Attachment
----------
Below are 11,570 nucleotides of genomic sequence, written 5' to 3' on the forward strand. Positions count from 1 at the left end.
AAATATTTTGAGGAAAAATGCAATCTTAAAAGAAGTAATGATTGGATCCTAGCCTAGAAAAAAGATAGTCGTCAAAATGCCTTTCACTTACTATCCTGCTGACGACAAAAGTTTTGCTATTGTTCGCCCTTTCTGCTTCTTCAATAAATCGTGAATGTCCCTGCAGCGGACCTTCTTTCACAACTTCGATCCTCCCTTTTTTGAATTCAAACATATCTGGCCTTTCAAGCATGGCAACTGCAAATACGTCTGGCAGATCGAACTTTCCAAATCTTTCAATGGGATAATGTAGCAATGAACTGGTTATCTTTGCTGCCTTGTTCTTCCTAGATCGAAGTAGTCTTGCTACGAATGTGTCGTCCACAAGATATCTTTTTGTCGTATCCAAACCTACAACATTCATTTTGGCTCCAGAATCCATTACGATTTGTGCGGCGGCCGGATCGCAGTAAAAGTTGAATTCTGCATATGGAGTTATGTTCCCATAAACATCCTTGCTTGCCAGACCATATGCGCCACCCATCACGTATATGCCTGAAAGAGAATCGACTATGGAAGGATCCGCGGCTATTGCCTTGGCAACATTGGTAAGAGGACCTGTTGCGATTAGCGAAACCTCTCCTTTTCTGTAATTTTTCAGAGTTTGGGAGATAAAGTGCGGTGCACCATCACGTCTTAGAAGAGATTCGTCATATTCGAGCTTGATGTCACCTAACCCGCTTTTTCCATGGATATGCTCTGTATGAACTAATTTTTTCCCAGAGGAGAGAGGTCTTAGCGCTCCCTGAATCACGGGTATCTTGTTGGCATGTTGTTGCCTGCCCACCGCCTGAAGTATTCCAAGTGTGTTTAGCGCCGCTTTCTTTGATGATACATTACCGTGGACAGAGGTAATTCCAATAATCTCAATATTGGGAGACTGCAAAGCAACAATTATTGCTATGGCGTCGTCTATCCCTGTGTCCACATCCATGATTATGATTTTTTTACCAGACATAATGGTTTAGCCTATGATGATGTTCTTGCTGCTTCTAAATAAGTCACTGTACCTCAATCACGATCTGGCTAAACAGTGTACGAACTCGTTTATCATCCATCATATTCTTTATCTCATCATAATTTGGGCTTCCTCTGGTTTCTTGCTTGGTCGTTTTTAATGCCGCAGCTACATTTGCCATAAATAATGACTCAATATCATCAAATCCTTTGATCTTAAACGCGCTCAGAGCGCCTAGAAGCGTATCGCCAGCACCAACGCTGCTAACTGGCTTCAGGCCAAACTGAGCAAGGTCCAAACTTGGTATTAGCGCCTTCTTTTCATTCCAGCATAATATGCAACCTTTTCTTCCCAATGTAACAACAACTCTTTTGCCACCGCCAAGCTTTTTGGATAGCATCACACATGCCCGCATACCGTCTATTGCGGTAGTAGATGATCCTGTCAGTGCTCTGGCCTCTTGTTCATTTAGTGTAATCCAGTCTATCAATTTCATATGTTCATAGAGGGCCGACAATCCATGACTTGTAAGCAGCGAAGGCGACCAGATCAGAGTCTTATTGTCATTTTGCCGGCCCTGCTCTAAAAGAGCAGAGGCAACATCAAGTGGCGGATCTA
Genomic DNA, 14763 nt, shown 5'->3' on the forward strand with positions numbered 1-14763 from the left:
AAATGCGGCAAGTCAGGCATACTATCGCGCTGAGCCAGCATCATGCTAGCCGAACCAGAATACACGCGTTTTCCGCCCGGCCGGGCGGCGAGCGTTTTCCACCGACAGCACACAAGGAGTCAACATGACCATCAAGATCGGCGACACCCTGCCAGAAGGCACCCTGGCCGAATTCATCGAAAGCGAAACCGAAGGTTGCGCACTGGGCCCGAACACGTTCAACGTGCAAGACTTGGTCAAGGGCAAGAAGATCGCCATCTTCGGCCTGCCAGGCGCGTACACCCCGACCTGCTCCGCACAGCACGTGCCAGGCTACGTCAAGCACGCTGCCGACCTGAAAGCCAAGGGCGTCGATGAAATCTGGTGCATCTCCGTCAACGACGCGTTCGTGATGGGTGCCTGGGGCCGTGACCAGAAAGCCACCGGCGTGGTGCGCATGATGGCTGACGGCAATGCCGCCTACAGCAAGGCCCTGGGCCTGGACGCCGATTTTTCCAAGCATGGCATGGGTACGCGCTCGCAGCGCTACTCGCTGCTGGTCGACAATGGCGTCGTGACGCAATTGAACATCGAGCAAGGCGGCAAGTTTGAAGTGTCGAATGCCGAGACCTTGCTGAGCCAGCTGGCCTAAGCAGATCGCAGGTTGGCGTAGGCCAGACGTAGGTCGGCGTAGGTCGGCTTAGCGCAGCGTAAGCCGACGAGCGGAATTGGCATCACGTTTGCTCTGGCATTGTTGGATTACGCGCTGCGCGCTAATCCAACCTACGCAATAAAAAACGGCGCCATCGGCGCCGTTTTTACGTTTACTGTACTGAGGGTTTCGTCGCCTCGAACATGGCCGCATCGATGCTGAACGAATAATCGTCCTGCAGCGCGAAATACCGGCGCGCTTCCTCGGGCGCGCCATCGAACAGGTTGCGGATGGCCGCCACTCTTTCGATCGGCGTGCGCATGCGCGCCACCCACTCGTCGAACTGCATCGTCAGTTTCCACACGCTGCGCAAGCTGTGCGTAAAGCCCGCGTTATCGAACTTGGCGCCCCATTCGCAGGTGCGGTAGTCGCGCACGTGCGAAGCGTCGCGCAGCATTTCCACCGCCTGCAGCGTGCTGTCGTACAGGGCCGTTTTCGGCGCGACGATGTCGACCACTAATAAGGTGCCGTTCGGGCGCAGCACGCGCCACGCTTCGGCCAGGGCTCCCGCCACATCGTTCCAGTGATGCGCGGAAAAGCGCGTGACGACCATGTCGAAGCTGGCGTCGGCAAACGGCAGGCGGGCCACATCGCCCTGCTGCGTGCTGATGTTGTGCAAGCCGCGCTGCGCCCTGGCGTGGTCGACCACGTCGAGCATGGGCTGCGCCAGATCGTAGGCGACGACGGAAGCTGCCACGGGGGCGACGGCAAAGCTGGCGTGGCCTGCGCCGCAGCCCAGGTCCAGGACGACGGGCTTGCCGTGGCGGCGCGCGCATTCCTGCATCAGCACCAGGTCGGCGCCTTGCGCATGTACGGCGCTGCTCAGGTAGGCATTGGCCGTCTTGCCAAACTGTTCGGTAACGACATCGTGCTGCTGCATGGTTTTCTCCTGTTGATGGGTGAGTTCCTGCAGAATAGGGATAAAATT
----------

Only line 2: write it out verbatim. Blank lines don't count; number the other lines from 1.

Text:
AAATATTTTGAGGAAAAATGCAATCTTAAAAGAAGTAATGATTGGATCCTAGCCTAGAAAAAAGATAGTCGTCAAAATGCCTTTCACTTACTATCCTGCTGACGACAAAAGTTTTGCTATTGTTCGCCCTTTCTGCTTCTTCAATAAATCGTGAATGTCCCTGCAGCGGACCTTCTTTCACAACTTCGATCCTCCCTTTTTTGAATTCAAACATATCTGGCCTTTCAAGCATGGCAACTGCAAATACGTCTGGCAGATCGAACTTTCCAAATCTTTCAATGGGATAATGTAGCAATGAACTGGTTATCTTTGCTGCCTTGTTCTTCCTAGATCGAAGTAGTCTTGCTACGAATGTGTCGTCCACAAGATATCTTTTTGTCGTATCCAAACCTACAACATTCATTTTGGCTCCAGAATCCATTACGATTTGTGCGGCGGCCGGATCGCAGTAAAAGTTGAATTCTGCATATGGAGTTATGTTCCCATAAACATCCTTGCTTGCCAGACCATATGCGCCACCCATCACGTATATGCCTGAAAGAGAATCGACTATGGAAGGATCCGCGGCTATTGCCTTGGCAACATTGGTAAGAGGACCTGTTGCGATTAGCGAAACCTCTCCTTTTCTGTAATTTTTCAGAGTTTGGGAGATAAAGTGCGGTGCACCATCACGTCTTAGAAGAGATTCGTCATATTCGAGCTTGATGTCACCTAACCCGCTTTTTCCATGGATATGCTCTGTATGAACTAATTTTTTCCCAGAGGAGAGAGGTCTTAGCGCTCCCTGAATCACGGGTATCTTGTTGGCATGTTGTTGCCTGCCCACCGCCTGAAGTATTCCAAGTGTGTTTAGCGCCGCTTTCTTTGATGATACATTACCGTGGACAGAGGTAATTCCAATAATCTCAATATTGGGAGACTGCAAAGCAACAATTATTGCTATGGCGTCGTCTATCCCTGTGTCCACATCCATGATTATGATTTTTTTACCAGACATAATGGTTTAGCCTATGATGATGTTCTTGCTGCTTCTAAATAAGTCACTGTACCTCAATCACGATCTGGCTAAACAGTGTACGAACTCGTTTATCATCCATCATATTCTTTATCTCATCATAATTTGGGCTTCCTCTGGTTTCTTGCTTGGTCGTTTTTAATGCCGCAGCTACATTTGCCATAAATAATGACTCAATATCATCAAATCCTTTGATCTTAAACGCGCTCAGAGCGCCTAGAAGCGTATCGCCAGCACCAACGCTGCTAACTGGCTTCAGGCCAAACTGAGCAAGGTCCAAACTTGGTATTAGCGCCTTCTTTTCATTCCAGCATAATATGCAACCTTTTCTTCCCAATGTAACAACAACTCTTTTGCCACCGCCAAGCTTTTTGGATAGCATCACACATGCCCGCATACCGTCTATTGCGGTAGTAGATGATCCTGTCAGTGCTCTGGCCTCTTGTTCATTTAGTGTAATCCAGTCTATCAATTTCATATGTTCATAGAGGGCCGACAATCCATGACTTGTAAGCAGCGAAGGCGACCAGATCAGAGTCTTATTGTCATTTTGCCGGCCCTGCTCTAAAAGAGCAGAGGCAACATCAAGTGGCGGATCTA